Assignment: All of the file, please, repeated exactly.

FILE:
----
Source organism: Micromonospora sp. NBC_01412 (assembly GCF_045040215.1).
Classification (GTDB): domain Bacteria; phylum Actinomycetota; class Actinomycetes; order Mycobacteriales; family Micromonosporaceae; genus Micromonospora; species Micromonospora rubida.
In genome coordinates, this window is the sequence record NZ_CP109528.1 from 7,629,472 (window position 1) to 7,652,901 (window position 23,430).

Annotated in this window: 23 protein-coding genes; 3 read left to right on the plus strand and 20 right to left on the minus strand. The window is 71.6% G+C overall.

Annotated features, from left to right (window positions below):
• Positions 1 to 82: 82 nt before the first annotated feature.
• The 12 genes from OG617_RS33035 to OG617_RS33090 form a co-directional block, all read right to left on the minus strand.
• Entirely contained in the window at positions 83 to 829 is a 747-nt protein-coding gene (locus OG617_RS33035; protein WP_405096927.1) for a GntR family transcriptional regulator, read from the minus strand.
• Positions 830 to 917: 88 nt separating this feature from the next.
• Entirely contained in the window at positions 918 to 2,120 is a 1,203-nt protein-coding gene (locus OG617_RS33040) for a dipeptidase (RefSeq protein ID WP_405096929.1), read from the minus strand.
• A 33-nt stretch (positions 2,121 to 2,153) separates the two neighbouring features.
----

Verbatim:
Source organism: Micromonospora sp. NBC_01412 (assembly GCF_045040215.1).
Classification (GTDB): domain Bacteria; phylum Actinomycetota; class Actinomycetes; order Mycobacteriales; family Micromonosporaceae; genus Micromonospora; species Micromonospora rubida.
In genome coordinates, this window is the sequence record NZ_CP109528.1 from 7,629,472 (window position 1) to 7,652,901 (window position 23,430).

Annotated in this window: 23 protein-coding genes; 3 read left to right on the plus strand and 20 right to left on the minus strand. The window is 71.6% G+C overall.

Annotated features, from left to right (window positions below):
• Positions 1 to 82: 82 nt before the first annotated feature.
• The 12 genes from OG617_RS33035 to OG617_RS33090 form a co-directional block, all read right to left on the minus strand.
• Entirely contained in the window at positions 83 to 829 is a 747-nt protein-coding gene (locus OG617_RS33035; protein WP_405096927.1) for a GntR family transcriptional regulator, read from the minus strand.
• Positions 830 to 917: 88 nt separating this feature from the next.
• Entirely contained in the window at positions 918 to 2,120 is a 1,203-nt protein-coding gene (locus OG617_RS33040) for a dipeptidase (RefSeq protein ID WP_405096929.1), read from the minus strand.
• A 33-nt stretch (positions 2,121 to 2,153) separates the two neighbouring features.